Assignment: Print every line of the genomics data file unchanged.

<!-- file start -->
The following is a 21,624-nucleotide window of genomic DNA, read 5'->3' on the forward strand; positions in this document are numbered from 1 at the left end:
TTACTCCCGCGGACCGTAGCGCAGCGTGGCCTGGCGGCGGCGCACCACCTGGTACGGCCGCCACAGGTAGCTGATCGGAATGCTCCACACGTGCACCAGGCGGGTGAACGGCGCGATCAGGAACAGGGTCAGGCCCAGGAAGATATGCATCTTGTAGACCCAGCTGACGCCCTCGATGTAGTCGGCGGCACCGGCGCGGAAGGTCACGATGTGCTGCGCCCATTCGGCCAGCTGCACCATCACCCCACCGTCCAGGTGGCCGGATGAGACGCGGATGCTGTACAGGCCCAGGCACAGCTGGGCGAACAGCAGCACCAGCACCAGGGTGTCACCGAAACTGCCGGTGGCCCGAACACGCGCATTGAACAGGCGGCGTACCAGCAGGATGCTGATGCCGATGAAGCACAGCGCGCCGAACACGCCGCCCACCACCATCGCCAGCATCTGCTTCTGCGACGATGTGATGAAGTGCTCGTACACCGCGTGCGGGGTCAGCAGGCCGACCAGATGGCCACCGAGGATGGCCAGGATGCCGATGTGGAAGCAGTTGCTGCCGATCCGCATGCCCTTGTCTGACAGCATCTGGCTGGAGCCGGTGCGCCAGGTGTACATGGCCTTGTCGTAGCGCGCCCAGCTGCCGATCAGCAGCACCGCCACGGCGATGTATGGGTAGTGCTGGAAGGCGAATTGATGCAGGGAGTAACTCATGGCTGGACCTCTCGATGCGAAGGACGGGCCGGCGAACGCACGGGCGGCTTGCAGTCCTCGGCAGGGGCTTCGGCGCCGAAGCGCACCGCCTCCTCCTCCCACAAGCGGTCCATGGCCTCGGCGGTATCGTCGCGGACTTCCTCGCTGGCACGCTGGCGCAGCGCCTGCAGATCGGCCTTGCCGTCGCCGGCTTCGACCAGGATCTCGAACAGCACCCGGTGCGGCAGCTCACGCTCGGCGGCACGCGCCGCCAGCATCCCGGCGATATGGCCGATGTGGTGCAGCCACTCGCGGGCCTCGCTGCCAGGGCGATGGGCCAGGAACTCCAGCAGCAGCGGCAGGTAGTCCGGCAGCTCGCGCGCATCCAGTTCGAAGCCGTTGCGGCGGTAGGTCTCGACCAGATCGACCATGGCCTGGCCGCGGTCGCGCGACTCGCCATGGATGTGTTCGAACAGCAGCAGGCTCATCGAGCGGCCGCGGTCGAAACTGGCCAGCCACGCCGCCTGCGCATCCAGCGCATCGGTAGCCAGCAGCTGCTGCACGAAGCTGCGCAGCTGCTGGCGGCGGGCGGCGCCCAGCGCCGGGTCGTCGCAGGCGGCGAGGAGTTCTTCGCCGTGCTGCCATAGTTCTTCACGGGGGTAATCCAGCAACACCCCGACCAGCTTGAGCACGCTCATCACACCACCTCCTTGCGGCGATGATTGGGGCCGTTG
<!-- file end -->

The following is a 21,624-nucleotide window of genomic DNA, read 5'->3' on the forward strand; positions in this document are numbered from 1 at the left end:
TTACTCCCGCGGACCGTAGCGCAGCGTGGCCTGGCGGCGGCGCACCACCTGGTACGGCCGCCACAGGTAGCTGATCGGAATGCTCCACACGTGCACCAGGCGGGTGAACGGCGCGATCAGGAACAGGGTCAGGCCCAGGAAGATATGCATCTTGTAGACCCAGCTGACGCCCTCGATGTAGTCGGCGGCACCGGCGCGGAAGGTCACGATGTGCTGCGCCCATTCGGCCAGCTGCACCATCACCCCACCGTCCAGGTGGCCGGATGAGACGCGGATGCTGTACAGGCCCAGGCACAGCTGGGCGAACAGCAGCACCAGCACCAGGGTGTCACCGAAACTGCCGGTGGCCCGAACACGCGCATTGAACAGGCGGCGTACCAGCAGGATGCTGATGCCGATGAAGCACAGCGCGCCGAACACGCCGCCCACCACCATCGCCAGCATCTGCTTCTGCGACGATGTGATGAAGTGCTCGTACACCGCGTGCGGGGTCAGCAGGCCGACCAGATGGCCACCGAGGATGGCCAGGATGCCGATGTGGAAGCAGTTGCTGCCGATCCGCATGCCCTTGTCTGACAGCATCTGGCTGGAGCCGGTGCGCCAGGTGTACATGGCCTTGTCGTAGCGCGCCCAGCTGCCGATCAGCAGCACCGCCACGGCGATGTATGGGTAGTGCTGGAAGGCGAATTGATGCAGGGAGTAACTCATGGCTGGACCTCTCGATGCGAAGGACGGGCCGGCGAACGCACGGGCGGCTTGCAGTCCTCGGCAGGGGCTTCGGCGCCGAAGCGCACCGCCTCCTCCTCCCACAAGCGGTCCATGGCCTCGGCGGTATCGTCGCGGACTTCCTCGCTGGCACGCTGGCGCAGCGCCTGCAGATCGGCCTTGCCGTCGCCGGCTTCGACCAGGATCTCGAACAGCACCCGGTGCGGCAGCTCACGCTCGGCGGCACGCGCCGCCAGCATCCCGGCGATATGGCCGATGTGGTGCAGCCACTCGCGGGCCTCGCTGCCAGGGCGATGGGCCAGGAACTCCAGCAGCAGCGGCAGGTAGTCCGGCAGCTCGCGCGCATCCAGTTCGAAGCCGTTGCGGCGGTAGGTCTCGACCAGATCGACCATGGCCTGGCCGCGGTCGCGCGACTCGCCATGGATGTGTTCGAACAGCAGCAGGCTCATCGAGCGGCCGCGGTCGAAACTGGCCAGCCACGCCGCCTGCGCATCCAGCGCATCGGTAGCCAGCAGCTGCTGCACGAAGCTGCGCAGCTGCTGGCGGCGGGCGGCGCCCAGCGCCGGGTCGTCGCAGGCGGCGAGGAGTTCTTCGCCGTGCTGCCATAGTTCTTCACGGGGGTAATCCAGCAACACCCCGACCAGCTTGAGCACGCTCATCACACCACCTCCTTGCGGCGATGATTGGGGCCGTTG